Due to the rigid procedural requirements of filing a worker’s compensation claim and the probability that your employer’s insurance company will not pay the benefits they owe you, you should contact a Colorado attorney experienced in personal injury and workers’ compensation if you are injured at work in Colorado. Additionally, if you are unhappy with the decision in a hearing that was held to determine some aspect of your workers’ compensation claim, procedures exist for you to appeal the unfavorable result. An attorney can navigate you through this process and get you the compensation and treatment that you deserve. Don’t take on the insurance companies alone: contact a Colorado personal injury attorney experienced in worker’s compensation today.


For more information concerning worker’s compensation in Colorado, click here to visit the worker’s compensation section of the Colorado Department of Labor.



Your Rights When an Insurance Company Acts UnreasonablyActs Unreasonably by Frank Azar, The Strong Arm


It is a violation of Colorado law for Insurance Companies to delay or deny claims without a reasonable basis.


We all have to buy insurance, and no one should have to experience unreasonable delay and denial after months, or even years, of paying premiums when you finally have to file a claim due to no fault of your own. Your own insurance company has an obligation to treat you fairly. Your own insurance company has an obligation to pay claims promptly. Your own insurance company has an obligation not to unreasonably delay or deny your claim. If they do not meet these obligations, you may have claims against them for additional damages for Bad Faith and Unreasonable Delay or Denial of your claim. In fact, your insurance company could have to pay double the amount of benefits owed if they unreasonably delay or deny your claim, plus attorneys fees and expenses. Your insurance company could owe additional damages beyond that for Bad Faith, or even Punitive Damages.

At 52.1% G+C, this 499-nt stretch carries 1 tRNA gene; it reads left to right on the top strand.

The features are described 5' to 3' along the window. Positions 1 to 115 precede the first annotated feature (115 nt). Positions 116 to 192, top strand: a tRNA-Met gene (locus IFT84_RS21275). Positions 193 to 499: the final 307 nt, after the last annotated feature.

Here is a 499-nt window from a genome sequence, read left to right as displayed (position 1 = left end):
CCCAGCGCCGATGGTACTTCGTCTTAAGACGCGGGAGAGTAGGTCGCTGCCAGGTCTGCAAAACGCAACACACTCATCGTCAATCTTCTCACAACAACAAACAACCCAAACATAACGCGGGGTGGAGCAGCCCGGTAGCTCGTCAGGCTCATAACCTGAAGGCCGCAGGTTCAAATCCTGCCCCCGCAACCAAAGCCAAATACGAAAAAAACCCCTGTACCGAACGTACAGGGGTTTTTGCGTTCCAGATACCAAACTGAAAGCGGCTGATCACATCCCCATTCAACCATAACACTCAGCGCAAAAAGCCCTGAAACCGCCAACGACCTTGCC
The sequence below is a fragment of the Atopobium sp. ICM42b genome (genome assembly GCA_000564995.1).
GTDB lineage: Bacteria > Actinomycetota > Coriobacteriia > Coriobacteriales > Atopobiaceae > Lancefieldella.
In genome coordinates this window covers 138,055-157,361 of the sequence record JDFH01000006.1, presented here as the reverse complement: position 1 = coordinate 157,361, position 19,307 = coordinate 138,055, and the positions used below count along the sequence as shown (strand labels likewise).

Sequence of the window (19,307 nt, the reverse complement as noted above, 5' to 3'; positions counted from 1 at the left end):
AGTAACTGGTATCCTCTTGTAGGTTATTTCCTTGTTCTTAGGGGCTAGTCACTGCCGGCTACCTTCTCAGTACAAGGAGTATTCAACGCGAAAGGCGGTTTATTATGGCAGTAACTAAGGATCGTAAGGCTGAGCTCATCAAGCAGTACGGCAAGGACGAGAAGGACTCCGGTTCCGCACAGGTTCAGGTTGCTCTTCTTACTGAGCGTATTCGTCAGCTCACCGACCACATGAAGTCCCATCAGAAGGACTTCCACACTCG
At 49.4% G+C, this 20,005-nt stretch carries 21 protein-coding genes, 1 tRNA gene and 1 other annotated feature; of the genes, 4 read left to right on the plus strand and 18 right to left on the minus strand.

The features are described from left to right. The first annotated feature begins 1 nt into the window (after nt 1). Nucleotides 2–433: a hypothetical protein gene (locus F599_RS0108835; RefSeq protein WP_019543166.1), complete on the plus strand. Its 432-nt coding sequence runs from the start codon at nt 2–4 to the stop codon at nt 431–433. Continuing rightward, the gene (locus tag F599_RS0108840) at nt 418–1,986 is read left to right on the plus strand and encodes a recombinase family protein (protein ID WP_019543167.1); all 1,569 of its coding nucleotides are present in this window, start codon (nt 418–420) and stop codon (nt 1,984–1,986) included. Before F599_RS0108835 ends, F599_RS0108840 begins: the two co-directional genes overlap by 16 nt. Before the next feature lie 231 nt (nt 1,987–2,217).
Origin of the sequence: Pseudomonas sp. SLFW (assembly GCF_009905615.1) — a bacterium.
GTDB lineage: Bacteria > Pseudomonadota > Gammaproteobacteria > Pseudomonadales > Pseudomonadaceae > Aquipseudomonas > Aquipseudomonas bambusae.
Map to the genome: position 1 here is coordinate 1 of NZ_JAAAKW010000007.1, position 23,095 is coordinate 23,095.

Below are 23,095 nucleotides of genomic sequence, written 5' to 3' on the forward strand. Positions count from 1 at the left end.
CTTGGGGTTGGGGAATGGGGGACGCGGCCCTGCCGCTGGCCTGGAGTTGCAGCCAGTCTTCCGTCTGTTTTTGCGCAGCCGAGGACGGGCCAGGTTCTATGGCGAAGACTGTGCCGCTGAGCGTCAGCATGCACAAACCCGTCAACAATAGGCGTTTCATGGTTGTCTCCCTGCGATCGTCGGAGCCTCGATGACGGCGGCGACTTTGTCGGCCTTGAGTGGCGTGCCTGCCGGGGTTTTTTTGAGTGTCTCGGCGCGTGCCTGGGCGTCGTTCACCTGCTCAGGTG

Here are some frequently asked questions about insurance claims:


What is Unreasonable Delay, and how long do Insurance Companies have to pay a claim?

Each claim is different and it depends on the circumstances. Many Insurance Companies’ own policies provide that they should respond within 30 days. Failure to comply with their own policies could be evidence of unreasonable delay.

If you have submitted a claim to your insurance company and they have delayed processing the claim for 30 days or more, please contact Franklin D. Azar & Associates today.


Should you wait until your claim is delayed or denied to hire an attorney?

There is no reason to delay retaining a Colorado attorney when dealing with a claim. Since we work on a contingency basis and you pay no money out of pocket, your interests are protected throughout the claims process. Insurance companies own studies conclude that people who deal with an insurance company without an attorney receive 80% less than people who hire an attorney. More importantly, proper documentation throughout the claims process is extremely important to receiving all of the compensation you may be entitled to.


How are fees handled in an insurance bad faith case?

We typically handle each of these cases on a contingent basis, which means we only charge a fee if we are successful, usually winning or settling a lawsuit in favor of the client, or collecting funds due with or without filing a lawsuit.